Petit Institute Seminar

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"Field-deployable Microfluidic Platform for Rapid Diagnostics"

Christopher Phaneuf, Ph.D.

Postdoctoral Appointee
Sandia National Laboratories

The threats of disease outbreaks and bioterrorism events demand portable technology capable of rapid, sensitive, and accurate diagnosis for timely treatment and containment. In this seminar, I will present the efforts at Sandia National Labs towards addressing such public health concerns through the development of the SpinDx platform, a portable centrifugal microfluidic device capable of high sensitivity, multi-modal, multi-analyte measurements. This versatile platform uses a disposable microfluidic disc designed for handling an array of small volumes of clinical samples to perform multiplexed diagnostics. A novel sample-to-answer immunoassay approach has been demonstrated for ultrasensitive toxin detection via binding of toxins to antibody-laden capture particles followed by sedimentation of the particles through a density-media in a microfluidic disc and quantification by laser-induced fluorescence. In addition, nucleic acid tests via isothermal amplification have been performed with single cell sensitivity using a non-contact temperature control system. As the recent Ebola outbreak and the current Zika crisis have shown, reliable and field-deployable technology such as SpinDx is urgently needed around the globe for accurate diagnostics in low-resource settings.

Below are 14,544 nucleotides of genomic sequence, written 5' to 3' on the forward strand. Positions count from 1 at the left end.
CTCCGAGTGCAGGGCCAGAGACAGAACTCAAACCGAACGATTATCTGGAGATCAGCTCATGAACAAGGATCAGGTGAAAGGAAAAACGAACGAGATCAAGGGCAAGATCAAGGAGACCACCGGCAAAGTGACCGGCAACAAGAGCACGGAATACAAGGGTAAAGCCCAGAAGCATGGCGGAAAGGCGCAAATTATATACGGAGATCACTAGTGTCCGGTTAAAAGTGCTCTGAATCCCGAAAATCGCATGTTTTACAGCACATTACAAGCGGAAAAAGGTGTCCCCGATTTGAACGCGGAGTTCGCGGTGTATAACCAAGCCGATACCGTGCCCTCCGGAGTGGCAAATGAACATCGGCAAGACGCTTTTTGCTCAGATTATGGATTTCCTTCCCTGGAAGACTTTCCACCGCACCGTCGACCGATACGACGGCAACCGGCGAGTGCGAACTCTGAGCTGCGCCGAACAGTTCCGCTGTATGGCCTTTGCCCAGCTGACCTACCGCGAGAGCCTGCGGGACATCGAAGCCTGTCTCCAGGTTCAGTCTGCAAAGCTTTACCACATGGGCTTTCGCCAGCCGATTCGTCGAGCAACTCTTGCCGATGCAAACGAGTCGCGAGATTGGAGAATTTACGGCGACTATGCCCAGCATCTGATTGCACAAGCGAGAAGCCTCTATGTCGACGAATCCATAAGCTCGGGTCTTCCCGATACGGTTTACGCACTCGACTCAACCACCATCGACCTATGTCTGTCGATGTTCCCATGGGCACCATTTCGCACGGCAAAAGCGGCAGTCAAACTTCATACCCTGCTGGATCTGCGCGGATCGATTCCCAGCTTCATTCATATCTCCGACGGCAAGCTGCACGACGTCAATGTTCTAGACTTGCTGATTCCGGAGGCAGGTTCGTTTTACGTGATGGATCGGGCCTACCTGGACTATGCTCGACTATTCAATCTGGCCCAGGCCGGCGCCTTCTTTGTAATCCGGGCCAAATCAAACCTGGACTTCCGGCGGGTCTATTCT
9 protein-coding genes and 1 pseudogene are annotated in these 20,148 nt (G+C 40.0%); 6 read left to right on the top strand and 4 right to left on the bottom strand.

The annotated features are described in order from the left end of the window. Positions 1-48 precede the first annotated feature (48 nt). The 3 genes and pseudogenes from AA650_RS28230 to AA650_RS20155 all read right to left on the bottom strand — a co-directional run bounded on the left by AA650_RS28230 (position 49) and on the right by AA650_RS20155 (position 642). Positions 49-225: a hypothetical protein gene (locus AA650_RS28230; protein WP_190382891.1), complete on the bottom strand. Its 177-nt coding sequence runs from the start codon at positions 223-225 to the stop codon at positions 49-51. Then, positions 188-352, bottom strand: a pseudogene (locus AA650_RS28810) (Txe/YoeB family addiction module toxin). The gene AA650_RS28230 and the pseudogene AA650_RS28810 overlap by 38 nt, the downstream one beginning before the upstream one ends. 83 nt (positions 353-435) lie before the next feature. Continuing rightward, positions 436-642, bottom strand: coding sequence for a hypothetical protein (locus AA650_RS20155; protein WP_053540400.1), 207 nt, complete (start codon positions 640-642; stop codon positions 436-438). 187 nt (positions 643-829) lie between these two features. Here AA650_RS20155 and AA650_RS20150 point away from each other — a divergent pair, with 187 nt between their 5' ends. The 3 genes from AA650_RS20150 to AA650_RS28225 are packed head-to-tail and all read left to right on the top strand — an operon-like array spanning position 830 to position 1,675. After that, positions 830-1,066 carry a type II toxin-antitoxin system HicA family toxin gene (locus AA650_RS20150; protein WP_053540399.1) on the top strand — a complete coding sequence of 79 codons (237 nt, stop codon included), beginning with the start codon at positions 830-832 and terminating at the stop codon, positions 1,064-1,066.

Christopher Phaneuf earned his Bachelor’s degree in Mechanical Engineering from The Cooper Union in 2008. That same year he began his graduate studies in the Bioengineering program at Georgia Tech where he joined the Precision Biosystems Lab working with Prof. Craig Forest. As a Department of Homeland Security graduate fellow, Christopher developed a microfluidic platform designed for point-of-care molecular diagnostics. In collaboration with the Centers for Disease Control and Prevention (CDC) and Children’s Healthcare of Atlanta, the compact, low-cost platform was used to perform multiplexed detection of viral targets. After completing his doctorate in the Fall of 2014, he joined Sandia National Laboratories in Livermore, CA as a postdoc in the Biotechnology and Bioengineering division to develop microfluidic technologies for biodefense and public health applications.


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